Purposeful Unity

born identity

Our church has an important mission. There are people within the reach of our church who are hungry for the love of God that we were given to share. Our church’s mission should be the most important thing going on in our community today.

That being the case, doesn’t it make sense that we should organize the whole life of our church around the accomplishment of that mission? And, doesn’t it make sense that we should be careful not to let anything go on in our church that would hinder the accomplishment of that mission?  Can you think of any thing that could go on in our church that would contradict the mission and vision?

Paul wrote his letters to the Corinthians because he had heard that some things were going on in that church that contradicted the gospel and that were hindering the mission of that church.  Paul stated the problem. He had heard that there are divisions in the church and that the people are quarreling with one another rather than being united in the same mind and purpose.

As the church was meeting in different houses in the city some chose to give their allegiance to one or another of the leaders of the church with whom they were familiar. Some were still dedicated to Paul. Others were attracted to another leader who had come after Paul, a young man named Apollos. Still others had been in contact with Cephas, Peter, the one who had been the leader of the followers of Jesus. And there seemed to have been some who took a superior attitude and said, “We belong to Christ,” just to get above the other divisions.

Eventually it became apparent that none of these was really what was dividing the church. Differences don’t have to cause divisions. Differences of opinion can be lived with in a community of loving people who are committed to one common purpose. Paul suspected that something else was going on in Corinth.  What was actually going on in Corinth?

Corinth was a major center of business. And it was a new city with new money. Some people had become very rich and some people were very poor and there many in between. And, it was a place where people could change their status.  People could climb the ladder.  There was competition for status and honor. There was lots of “networking” to form advantageous relationships. That was what was really going on in many of the conflicts that were dividing the church in Corinth.

What is so interesting about this chapter is how Paul approaches the particular divisions that they were facing here. He urgently but gently appeals to them agree with one another and be united in mind and thought.
How does Paul propose that unity will happen? He appeals to them based on the foundation of Jesus because it is in Jesus and the cross that the power of God is found. Paul’s appeal through Jesus is that they all agree and that there be no divisions among them, but that they be united in the same mind and the same purpose.  What a strong word about our identity in Christ.  Jesus’ followers must be united in mind and purpose.  That kind of unity allows us to move in the same direction at the same time.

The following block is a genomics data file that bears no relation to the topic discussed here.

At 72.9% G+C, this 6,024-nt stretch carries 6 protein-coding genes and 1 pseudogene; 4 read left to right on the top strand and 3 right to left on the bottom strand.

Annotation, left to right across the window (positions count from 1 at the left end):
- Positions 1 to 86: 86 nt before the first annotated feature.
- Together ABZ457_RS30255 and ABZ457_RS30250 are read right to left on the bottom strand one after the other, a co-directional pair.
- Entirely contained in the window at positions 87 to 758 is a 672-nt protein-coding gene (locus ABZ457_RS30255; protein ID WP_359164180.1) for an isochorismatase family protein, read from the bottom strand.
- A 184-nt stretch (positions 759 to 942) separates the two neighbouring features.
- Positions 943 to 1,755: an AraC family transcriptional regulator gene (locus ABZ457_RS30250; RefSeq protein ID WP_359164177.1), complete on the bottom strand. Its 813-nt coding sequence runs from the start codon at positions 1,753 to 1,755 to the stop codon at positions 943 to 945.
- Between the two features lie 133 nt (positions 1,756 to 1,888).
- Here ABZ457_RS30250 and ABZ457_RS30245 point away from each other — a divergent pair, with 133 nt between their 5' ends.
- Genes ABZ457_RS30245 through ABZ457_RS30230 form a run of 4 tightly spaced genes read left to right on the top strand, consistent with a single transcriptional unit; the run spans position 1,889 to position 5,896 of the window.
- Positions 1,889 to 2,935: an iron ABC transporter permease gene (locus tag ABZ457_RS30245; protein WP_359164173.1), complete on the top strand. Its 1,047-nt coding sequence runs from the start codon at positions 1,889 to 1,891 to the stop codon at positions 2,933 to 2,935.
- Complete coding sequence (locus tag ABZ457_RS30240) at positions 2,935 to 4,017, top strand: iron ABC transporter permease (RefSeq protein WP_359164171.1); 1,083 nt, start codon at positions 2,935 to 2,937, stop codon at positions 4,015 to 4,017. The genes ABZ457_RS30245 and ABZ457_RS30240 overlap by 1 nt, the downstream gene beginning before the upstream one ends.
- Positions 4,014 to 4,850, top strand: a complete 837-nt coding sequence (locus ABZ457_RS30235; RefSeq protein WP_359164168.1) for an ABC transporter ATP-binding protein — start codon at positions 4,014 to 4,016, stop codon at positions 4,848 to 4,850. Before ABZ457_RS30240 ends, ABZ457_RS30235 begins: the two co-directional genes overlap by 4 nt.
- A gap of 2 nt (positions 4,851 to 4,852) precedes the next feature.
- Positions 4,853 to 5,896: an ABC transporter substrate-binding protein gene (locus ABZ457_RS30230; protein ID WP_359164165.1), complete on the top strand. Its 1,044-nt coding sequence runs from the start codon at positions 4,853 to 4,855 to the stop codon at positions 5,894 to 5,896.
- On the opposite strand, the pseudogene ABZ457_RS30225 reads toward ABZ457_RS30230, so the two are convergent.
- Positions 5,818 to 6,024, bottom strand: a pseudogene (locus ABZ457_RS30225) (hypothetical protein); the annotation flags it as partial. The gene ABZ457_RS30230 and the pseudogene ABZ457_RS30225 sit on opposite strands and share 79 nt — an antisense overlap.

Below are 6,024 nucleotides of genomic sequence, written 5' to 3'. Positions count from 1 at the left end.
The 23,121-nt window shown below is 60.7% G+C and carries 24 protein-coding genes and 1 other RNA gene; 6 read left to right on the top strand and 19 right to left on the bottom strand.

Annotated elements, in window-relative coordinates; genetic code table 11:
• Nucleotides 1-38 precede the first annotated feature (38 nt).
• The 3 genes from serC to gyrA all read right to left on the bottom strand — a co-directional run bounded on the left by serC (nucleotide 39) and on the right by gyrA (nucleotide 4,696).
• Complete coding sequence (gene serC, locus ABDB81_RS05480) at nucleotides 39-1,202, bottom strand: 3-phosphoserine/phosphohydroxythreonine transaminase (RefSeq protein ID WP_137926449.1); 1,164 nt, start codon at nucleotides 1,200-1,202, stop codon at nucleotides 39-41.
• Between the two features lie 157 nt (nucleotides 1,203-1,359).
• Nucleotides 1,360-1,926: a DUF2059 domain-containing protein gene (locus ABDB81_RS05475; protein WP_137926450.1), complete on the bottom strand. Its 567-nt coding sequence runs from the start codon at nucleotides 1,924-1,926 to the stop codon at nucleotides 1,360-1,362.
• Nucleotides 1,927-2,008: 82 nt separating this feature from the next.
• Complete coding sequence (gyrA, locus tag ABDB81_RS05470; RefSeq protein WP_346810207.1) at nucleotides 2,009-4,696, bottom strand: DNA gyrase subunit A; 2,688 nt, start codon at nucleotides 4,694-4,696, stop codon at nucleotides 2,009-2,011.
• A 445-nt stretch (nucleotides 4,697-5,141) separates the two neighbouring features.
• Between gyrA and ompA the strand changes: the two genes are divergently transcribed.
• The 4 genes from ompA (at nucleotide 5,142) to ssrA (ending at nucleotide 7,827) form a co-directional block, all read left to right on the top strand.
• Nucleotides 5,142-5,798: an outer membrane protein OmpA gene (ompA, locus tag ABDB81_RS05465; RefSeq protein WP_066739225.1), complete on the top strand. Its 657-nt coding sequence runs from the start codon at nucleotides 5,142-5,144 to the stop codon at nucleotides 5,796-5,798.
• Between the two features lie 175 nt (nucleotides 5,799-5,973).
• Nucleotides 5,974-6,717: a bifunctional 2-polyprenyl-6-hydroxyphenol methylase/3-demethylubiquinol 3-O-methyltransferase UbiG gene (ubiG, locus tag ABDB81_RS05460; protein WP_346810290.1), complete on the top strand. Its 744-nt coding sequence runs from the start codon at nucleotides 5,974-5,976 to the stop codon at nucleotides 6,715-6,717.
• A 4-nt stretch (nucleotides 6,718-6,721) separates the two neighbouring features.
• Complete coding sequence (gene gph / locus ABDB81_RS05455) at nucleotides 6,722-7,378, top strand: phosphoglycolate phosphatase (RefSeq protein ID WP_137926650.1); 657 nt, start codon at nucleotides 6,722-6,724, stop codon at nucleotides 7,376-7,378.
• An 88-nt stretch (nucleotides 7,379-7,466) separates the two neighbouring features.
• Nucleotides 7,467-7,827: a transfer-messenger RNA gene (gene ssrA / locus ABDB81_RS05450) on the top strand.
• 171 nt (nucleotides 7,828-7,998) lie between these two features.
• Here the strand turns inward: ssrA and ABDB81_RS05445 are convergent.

Imagine what could happen when God’s people move in the same direction at the same time.  (vision statements)

Peyton Manning – whole team approach

But consider what happens when God’s people become so distracted and consumed with personal opinions – In 1917 the bishops of the Russian Orthodox church were having a meeting.  And the meeting came to a heated debate with fusing and feuding.  Now, a few doors down the street another meeting was happening.  The Bolsheviks were together plotting against the czar of Russia.  It was revolution – the beginning of Communism.  What was the church arguing about down the street while the empire was crumbling around them?  Candles.  Were they to be 18” or 22” long?

Part of his solution is to agree with one another and not have divisions about purpose. How? When he calls us to agree, it’s literally in Greek, “to say the same thing.” Obviously if everyone is saying and doing different and contradictory things, that is a sign of disunity, not agreement.  Purposeful unity is literally “to think the same thing according to Christ Jesus.”  – Unity of voice and mind – going in the same direction together.
Paul isn’t picturing a bland uniformity where no one has individual ideas or expression. But rather he is talking about a consensus. That they stand together on the truth of God’s Word, and move in same direction.

In reality unity is togetherness of hearts that are personally committed to Christ all moving toward the same mission/vision.  Jonathan Edwards: The obligation of every generation is to understand what God is doing and then to do it together with Him!

Author: Ron Geisler

Jesus follower, husband, father, pastor, professor, writer. Living as a catalyst of transformation. Founder of Rebound Life Coaching.

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